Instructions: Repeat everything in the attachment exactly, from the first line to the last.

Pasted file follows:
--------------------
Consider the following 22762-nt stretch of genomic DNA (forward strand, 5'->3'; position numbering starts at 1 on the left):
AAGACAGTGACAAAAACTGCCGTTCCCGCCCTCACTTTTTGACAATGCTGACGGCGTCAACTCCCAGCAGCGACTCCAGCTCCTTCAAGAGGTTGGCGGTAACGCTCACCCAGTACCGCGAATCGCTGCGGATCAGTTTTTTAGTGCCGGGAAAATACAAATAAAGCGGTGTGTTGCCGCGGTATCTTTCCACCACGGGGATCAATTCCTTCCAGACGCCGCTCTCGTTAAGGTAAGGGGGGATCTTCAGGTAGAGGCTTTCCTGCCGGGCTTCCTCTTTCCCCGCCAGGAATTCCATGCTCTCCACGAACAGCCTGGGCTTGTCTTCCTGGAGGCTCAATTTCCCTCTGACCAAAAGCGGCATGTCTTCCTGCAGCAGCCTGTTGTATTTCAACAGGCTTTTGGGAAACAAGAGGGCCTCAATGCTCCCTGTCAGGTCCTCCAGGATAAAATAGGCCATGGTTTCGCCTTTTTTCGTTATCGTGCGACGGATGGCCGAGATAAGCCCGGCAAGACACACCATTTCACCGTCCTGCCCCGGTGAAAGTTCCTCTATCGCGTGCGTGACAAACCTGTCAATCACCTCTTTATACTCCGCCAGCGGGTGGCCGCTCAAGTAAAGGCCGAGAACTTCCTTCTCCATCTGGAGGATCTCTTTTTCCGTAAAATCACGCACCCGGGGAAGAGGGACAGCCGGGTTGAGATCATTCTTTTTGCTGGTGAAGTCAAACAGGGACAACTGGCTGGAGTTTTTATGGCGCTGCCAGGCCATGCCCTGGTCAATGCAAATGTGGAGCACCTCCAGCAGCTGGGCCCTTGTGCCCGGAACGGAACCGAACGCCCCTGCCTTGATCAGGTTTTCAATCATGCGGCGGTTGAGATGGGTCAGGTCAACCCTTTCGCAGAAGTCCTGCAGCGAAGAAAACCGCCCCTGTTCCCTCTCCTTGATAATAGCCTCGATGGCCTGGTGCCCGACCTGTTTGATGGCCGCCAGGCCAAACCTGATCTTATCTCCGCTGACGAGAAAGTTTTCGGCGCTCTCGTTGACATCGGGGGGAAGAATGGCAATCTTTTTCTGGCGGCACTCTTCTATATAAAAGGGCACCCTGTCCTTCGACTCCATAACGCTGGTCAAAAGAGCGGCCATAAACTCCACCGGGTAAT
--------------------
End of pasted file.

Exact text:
Consider the following 22762-nt stretch of genomic DNA (forward strand, 5'->3'; position numbering starts at 1 on the left):
AAGACAGTGACAAAAACTGCCGTTCCCGCCCTCACTTTTTGACAATGCTGACGGCGTCAACTCCCAGCAGCGACTCCAGCTCCTTCAAGAGGTTGGCGGTAACGCTCACCCAGTACCGCGAATCGCTGCGGATCAGTTTTTTAGTGCCGGGAAAATACAAATAAAGCGGTGTGTTGCCGCGGTATCTTTCCACCACGGGGATCAATTCCTTCCAGACGCCGCTCTCGTTAAGGTAAGGGGGGATCTTCAGGTAGAGGCTTTCCTGCCGGGCTTCCTCTTTCCCCGCCAGGAATTCCATGCTCTCCACGAACAGCCTGGGCTTGTCTTCCTGGAGGCTCAATTTCCCTCTGACCAAAAGCGGCATGTCTTCCTGCAGCAGCCTGTTGTATTTCAACAGGCTTTTGGGAAACAAGAGGGCCTCAATGCTCCCTGTCAGGTCCTCCAGGATAAAATAGGCCATGGTTTCGCCTTTTTTCGTTATCGTGCGACGGATGGCCGAGATAAGCCCGGCAAGACACACCATTTCACCGTCCTGCCCCGGTGAAAGTTCCTCTATCGCGTGCGTGACAAACCTGTCAATCACCTCTTTATACTCCGCCAGCGGGTGGCCGCTCAAGTAAAGGCCGAGAACTTCCTTCTCCATCTGGAGGATCTCTTTTTCCGTAAAATCACGCACCCGGGGAAGAGGGACAGCCGGGTTGAGATCATTCTTTTTGCTGGTGAAGTCAAACAGGGACAACTGGCTGGAGTTTTTATGGCGCTGCCAGGCCATGCCCTGGTCAATGCAAATGTGGAGCACCTCCAGCAGCTGGGCCCTTGTGCCCGGAACGGAACCGAACGCCCCTGCCTTGATCAGGTTTTCAATCATGCGGCGGTTGAGATGGGTCAGGTCAACCCTTTCGCAGAAGTCCTGCAGCGAAGAAAACCGCCCCTGTTCCCTCTCCTTGATAATAGCCTCGATGGCCTGGTGCCCGACCTGTTTGATGGCCGCCAGGCCAAACCTGATCTTATCTCCGCTGACGAGAAAGTTTTCGGCGCTCTCGTTGACATCGGGGGGAAGAATGGCAATCTTTTTCTGGCGGCACTCTTCTATATAAAAGGGCACCCTGTCCTTCGACTCCATAACGCTGGTCAAAAGAGCGGCCATAAACTCCACCGGGTAAT